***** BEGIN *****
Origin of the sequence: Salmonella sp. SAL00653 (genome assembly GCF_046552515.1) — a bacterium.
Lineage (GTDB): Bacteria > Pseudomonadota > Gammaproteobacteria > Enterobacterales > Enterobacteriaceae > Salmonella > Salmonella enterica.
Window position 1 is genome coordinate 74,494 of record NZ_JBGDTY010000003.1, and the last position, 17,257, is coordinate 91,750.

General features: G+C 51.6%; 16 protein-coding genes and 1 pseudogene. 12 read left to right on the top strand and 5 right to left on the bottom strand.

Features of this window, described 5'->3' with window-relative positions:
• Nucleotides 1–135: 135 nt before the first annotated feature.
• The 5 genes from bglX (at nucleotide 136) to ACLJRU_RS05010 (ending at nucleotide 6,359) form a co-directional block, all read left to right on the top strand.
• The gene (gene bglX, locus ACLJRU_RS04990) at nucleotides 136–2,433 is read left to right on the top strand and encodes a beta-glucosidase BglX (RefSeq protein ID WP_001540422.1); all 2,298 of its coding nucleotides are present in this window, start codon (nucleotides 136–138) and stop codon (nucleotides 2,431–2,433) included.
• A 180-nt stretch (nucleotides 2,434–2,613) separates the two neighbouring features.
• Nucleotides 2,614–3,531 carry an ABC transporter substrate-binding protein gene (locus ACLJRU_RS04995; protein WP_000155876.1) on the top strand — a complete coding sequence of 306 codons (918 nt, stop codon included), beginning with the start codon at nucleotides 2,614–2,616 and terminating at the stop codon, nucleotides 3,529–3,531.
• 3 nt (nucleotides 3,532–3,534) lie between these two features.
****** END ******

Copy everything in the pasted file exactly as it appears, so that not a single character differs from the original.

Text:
Origin of the sequence: Salmonella sp. SAL00653 (genome assembly GCF_046552515.1) — a bacterium.
Lineage (GTDB): Bacteria > Pseudomonadota > Gammaproteobacteria > Enterobacterales > Enterobacteriaceae > Salmonella > Salmonella enterica.
Window position 1 is genome coordinate 74,494 of record NZ_JBGDTY010000003.1, and the last position, 17,257, is coordinate 91,750.

General features: G+C 51.6%; 16 protein-coding genes and 1 pseudogene. 12 read left to right on the top strand and 5 right to left on the bottom strand.

Features of this window, described 5'->3' with window-relative positions:
• Nucleotides 1–135: 135 nt before the first annotated feature.
• The 5 genes from bglX (at nucleotide 136) to ACLJRU_RS05010 (ending at nucleotide 6,359) form a co-directional block, all read left to right on the top strand.
• The gene (gene bglX, locus ACLJRU_RS04990) at nucleotides 136–2,433 is read left to right on the top strand and encodes a beta-glucosidase BglX (RefSeq protein ID WP_001540422.1); all 2,298 of its coding nucleotides are present in this window, start codon (nucleotides 136–138) and stop codon (nucleotides 2,431–2,433) included.
• A 180-nt stretch (nucleotides 2,434–2,613) separates the two neighbouring features.
• Nucleotides 2,614–3,531 carry an ABC transporter substrate-binding protein gene (locus ACLJRU_RS04995; protein WP_000155876.1) on the top strand — a complete coding sequence of 306 codons (918 nt, stop codon included), beginning with the start codon at nucleotides 2,614–2,616 and terminating at the stop codon, nucleotides 3,529–3,531.
• 3 nt (nucleotides 3,532–3,534) lie between these two features.